New York, September 24, 2013--The Committee to Protect Journalists calls for the immediate release of Spanish journalist Marc Marginedas in Syria. The special correspondent for the Barcelona-based El Periódico was kidnapped by rebel jihadi fighters on September 4 near the city of Hama, the paper reported Monday, citing unnamed sources.
According to El Periódico, Marginedas had entered Syria through southern Turkey on September 1 in the company of Free Syrian Army forces to report on the use of chemical weapons in the Damascus suburbs on August 21 and preparations for a possible Western military intervention. Around noon on September 4, Marginedas informed the newsroom that he planned to cover a recent Syrian army attack on a nearby town, but the report never came. Instead, the paper cited unnamed sources saying that "jihadis" had stopped Marginedas and his driver on a road near Hama. The fate of the driver was not reported.
No group has claimed responsibility for the abduction and El Periódico has had no contact with Marginedas since he went missing, the paper reported. Marginedas is a veteran journalist who has covered conflict zones from Algeria to Afghanistan, news reports said.
"Marc Marginedas's captors should release him immediately," said CPJ Middle East and North Africa Coordinator Sherif Mansour. "Marginedas' record of journalism could not be clearer. He has faced countless risks to gather news of the world's most dangerous conflicts."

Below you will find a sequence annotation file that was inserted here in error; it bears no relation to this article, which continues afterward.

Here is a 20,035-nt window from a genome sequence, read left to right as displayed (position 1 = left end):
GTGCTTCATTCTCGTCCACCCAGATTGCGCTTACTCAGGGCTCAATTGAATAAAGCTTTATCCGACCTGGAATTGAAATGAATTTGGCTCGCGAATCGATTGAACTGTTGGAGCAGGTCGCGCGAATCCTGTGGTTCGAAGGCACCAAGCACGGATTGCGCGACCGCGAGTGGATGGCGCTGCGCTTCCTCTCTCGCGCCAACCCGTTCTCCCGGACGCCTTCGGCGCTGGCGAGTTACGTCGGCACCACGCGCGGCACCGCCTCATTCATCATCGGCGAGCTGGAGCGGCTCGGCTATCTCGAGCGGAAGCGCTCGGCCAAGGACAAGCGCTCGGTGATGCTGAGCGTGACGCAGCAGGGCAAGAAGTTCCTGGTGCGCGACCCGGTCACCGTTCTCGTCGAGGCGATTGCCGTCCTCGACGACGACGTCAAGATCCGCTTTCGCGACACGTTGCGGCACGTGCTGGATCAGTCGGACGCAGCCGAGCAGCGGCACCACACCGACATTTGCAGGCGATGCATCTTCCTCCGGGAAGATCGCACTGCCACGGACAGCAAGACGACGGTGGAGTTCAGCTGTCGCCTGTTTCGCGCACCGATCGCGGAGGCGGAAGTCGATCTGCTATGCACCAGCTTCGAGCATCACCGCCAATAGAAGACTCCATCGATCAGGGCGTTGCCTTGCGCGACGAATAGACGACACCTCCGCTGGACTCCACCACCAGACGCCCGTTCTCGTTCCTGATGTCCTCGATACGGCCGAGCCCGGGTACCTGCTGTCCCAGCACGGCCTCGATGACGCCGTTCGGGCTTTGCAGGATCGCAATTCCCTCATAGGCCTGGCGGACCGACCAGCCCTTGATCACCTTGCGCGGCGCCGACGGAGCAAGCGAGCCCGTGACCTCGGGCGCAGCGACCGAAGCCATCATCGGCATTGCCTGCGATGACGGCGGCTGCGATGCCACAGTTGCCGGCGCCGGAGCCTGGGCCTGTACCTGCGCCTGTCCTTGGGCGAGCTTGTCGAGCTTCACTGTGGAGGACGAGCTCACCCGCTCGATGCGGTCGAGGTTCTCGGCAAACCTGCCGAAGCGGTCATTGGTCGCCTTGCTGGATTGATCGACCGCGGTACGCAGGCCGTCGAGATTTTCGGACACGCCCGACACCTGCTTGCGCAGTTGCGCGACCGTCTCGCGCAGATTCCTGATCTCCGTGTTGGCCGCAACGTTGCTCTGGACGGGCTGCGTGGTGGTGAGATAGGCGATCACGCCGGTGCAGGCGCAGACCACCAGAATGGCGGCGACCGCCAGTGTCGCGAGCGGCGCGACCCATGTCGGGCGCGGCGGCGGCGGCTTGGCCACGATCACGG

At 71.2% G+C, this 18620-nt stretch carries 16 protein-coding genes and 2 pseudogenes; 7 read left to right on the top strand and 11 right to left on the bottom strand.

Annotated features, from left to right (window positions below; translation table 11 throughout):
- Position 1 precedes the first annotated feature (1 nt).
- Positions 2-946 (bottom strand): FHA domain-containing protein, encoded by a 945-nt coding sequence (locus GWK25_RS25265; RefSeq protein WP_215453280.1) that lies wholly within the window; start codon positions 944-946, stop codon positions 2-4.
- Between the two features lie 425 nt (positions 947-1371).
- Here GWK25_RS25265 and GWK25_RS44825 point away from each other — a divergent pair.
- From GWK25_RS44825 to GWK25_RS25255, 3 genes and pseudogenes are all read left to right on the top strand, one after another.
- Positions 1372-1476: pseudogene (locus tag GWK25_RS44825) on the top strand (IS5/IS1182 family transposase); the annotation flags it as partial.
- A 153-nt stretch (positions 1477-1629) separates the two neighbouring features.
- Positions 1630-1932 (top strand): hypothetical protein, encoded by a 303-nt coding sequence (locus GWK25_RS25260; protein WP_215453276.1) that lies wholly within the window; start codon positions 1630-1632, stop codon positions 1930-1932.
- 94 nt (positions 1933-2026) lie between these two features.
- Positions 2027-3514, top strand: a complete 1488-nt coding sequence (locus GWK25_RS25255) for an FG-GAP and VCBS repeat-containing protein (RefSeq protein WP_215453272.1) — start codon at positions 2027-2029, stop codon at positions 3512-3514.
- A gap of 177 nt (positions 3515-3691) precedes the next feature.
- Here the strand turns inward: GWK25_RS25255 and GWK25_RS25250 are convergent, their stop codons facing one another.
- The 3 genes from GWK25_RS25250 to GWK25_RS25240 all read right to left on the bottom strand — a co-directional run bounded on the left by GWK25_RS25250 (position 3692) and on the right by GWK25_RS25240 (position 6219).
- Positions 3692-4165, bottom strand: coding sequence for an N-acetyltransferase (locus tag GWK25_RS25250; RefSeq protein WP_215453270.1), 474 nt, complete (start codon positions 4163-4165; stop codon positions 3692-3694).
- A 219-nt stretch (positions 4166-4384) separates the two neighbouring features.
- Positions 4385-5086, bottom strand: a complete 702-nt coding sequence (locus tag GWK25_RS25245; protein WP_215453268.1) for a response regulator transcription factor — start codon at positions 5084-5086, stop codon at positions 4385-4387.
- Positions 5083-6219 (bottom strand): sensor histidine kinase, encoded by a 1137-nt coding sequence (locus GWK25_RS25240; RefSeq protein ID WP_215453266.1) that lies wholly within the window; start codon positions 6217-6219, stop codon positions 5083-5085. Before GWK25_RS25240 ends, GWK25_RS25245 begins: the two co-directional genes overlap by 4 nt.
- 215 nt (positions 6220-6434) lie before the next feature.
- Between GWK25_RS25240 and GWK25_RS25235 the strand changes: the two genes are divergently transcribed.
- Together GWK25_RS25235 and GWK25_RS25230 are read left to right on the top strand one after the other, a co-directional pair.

Spanish Interior Minister Jorge Fernández Díaz told reporters today his department was working on the case.
In an interview with Spanish public television program "La Noche en 24 Horas," El Periódico director Enric Hernández said the paper decided to go public to show Marginedas's captors that he is a journalist and not in Syria for another reason. A recent post on a jihadist forum declared "journalists are the enemy to the mujahideen in Syria and globally" and urged fighters to detain and punish Western journalists, news reports said.
Last year, Marginedas published a book called "Periodismo en el campo de batalla" (Journalism on the Battlefield). The journalist, who has entered Syria two times before, has never been previously kidnapped, the paper's communication director Montserrat Baldoma told CNN. In his last dispatch filed northeast of Hama on September 2 and published the next day, Marginedas wrote about the disappointment of one Free Syrian Army commander at what he called Western inaction and broken promises in Syria.
CPJ has reported on at least 14 local and international journalists currently missing in Syria. The risk of abductions has increased dramatically in recent months as multiple groups seek to extort ransom and accuse journalists of spying. The rising influence of Al-Qaeda affiliated extremist groups and the increasingly frequent clashes between rebel groups have also enhanced the risks. Many journalists have told CPJ they are no longer entering Syria as a result.
- For more data and analysis, see CPJ's Syria page.